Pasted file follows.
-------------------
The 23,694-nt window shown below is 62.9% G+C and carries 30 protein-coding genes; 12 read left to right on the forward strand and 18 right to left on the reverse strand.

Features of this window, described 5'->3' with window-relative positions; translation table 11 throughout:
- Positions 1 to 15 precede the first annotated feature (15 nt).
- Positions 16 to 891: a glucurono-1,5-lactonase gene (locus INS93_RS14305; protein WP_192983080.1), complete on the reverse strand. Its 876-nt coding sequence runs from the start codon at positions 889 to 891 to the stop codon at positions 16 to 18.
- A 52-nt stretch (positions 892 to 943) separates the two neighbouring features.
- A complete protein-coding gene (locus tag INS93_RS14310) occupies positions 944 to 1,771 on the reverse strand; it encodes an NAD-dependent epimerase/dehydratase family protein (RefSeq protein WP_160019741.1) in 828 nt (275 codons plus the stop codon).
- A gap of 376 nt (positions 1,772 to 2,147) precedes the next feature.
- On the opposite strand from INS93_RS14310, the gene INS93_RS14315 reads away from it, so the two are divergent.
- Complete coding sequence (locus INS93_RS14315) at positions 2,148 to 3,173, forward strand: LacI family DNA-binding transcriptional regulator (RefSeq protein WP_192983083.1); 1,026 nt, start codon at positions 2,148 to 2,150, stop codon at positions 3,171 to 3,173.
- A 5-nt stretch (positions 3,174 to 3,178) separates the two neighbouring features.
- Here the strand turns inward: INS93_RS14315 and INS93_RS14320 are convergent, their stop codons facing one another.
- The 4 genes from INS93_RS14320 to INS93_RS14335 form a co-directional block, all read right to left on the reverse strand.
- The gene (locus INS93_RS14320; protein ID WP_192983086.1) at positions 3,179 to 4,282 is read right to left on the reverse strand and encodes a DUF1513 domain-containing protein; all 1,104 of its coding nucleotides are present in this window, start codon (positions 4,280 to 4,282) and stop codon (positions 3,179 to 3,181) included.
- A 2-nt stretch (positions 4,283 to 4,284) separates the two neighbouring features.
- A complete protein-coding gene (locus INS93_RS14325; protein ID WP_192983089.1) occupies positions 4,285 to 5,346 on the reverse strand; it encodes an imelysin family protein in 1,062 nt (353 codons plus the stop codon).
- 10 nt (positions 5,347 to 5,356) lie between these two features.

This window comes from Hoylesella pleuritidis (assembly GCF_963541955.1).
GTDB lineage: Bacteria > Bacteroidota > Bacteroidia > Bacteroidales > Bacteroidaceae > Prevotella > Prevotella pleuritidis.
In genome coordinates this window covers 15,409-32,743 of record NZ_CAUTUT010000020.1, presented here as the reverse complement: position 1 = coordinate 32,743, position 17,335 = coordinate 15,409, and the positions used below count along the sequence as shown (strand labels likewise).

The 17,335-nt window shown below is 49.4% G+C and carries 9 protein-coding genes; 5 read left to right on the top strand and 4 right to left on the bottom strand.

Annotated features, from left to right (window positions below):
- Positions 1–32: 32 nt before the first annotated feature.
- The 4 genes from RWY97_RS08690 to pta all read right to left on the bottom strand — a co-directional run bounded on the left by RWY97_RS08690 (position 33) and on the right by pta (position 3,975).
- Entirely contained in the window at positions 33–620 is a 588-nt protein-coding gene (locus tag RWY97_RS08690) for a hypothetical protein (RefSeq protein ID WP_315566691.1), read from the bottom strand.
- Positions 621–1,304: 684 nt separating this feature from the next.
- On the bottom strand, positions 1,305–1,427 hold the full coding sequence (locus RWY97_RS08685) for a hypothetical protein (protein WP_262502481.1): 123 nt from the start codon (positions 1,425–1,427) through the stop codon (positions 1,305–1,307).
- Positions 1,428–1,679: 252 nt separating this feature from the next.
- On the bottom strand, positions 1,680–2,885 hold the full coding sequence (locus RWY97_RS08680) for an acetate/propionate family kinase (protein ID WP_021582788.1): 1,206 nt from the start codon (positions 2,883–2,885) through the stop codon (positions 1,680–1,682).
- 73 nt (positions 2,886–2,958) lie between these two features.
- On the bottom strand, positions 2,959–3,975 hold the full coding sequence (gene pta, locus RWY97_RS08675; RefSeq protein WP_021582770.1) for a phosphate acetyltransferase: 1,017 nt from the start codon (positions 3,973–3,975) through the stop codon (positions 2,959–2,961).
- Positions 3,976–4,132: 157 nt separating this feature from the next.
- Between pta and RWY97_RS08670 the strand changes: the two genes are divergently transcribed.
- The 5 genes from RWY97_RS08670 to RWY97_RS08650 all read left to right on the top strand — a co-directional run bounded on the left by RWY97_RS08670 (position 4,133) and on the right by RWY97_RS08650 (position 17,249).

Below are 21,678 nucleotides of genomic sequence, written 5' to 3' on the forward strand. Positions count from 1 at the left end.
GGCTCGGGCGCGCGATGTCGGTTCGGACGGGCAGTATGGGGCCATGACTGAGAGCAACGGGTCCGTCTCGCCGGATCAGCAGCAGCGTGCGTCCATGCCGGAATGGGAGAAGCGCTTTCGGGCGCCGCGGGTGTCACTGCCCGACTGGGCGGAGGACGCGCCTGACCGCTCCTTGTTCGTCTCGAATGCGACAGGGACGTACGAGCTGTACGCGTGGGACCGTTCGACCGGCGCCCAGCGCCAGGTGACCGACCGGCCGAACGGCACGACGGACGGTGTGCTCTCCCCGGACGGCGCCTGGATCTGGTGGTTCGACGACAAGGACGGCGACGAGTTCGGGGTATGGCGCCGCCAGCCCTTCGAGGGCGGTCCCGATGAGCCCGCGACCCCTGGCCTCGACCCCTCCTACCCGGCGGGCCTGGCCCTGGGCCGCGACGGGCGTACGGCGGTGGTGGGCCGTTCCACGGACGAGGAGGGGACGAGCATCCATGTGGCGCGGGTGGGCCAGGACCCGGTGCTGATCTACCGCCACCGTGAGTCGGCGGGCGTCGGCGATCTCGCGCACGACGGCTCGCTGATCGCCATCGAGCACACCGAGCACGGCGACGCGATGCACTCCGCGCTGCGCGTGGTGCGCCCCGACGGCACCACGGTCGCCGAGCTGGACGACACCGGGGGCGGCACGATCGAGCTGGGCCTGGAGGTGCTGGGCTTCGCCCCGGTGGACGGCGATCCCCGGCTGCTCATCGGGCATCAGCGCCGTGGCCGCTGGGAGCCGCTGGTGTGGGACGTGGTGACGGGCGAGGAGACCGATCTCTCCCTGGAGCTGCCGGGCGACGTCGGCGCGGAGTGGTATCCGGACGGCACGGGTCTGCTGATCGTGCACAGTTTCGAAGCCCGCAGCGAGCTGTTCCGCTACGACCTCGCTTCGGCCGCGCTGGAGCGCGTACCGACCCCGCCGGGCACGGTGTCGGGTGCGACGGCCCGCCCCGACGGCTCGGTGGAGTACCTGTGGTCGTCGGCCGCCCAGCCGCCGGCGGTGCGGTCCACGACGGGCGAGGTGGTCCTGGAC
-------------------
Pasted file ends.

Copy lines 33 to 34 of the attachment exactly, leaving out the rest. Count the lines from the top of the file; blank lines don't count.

- The 5 genes from RWY97_RS08670 to RWY97_RS08650 all read left to right on the top strand — a co-directional run bounded on the left by RWY97_RS08670 (position 4,133) and on the right by RWY97_RS08650 (position 17,249).

Below are 21,678 nucleotides of genomic sequence, written 5' to 3' on the forward strand. Positions count from 1 at the left end.